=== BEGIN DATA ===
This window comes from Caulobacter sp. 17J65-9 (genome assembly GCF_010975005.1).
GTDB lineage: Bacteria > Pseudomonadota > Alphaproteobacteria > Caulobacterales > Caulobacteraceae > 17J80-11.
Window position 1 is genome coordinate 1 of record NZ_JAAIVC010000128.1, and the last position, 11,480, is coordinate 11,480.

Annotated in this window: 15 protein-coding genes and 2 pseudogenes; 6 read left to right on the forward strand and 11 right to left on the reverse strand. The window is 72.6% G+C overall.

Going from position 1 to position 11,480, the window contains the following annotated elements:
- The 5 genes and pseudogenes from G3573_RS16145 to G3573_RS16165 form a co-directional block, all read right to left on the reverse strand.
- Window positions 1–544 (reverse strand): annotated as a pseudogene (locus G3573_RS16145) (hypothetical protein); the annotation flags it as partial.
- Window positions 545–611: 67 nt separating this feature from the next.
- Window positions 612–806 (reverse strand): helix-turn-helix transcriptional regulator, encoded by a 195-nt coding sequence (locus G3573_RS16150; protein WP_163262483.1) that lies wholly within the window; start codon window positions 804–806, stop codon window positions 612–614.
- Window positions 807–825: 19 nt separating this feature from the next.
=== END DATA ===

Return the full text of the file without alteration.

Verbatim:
This window comes from Caulobacter sp. 17J65-9 (genome assembly GCF_010975005.1).
GTDB lineage: Bacteria > Pseudomonadota > Alphaproteobacteria > Caulobacterales > Caulobacteraceae > 17J80-11.
Window position 1 is genome coordinate 1 of record NZ_JAAIVC010000128.1, and the last position, 11,480, is coordinate 11,480.

Annotated in this window: 15 protein-coding genes and 2 pseudogenes; 6 read left to right on the forward strand and 11 right to left on the reverse strand. The window is 72.6% G+C overall.

Going from position 1 to position 11,480, the window contains the following annotated elements:
- The 5 genes and pseudogenes from G3573_RS16145 to G3573_RS16165 form a co-directional block, all read right to left on the reverse strand.
- Window positions 1–544 (reverse strand): annotated as a pseudogene (locus G3573_RS16145) (hypothetical protein); the annotation flags it as partial.
- Window positions 545–611: 67 nt separating this feature from the next.
- Window positions 612–806 (reverse strand): helix-turn-helix transcriptional regulator, encoded by a 195-nt coding sequence (locus G3573_RS16150; protein WP_163262483.1) that lies wholly within the window; start codon window positions 804–806, stop codon window positions 612–614.
- Window positions 807–825: 19 nt separating this feature from the next.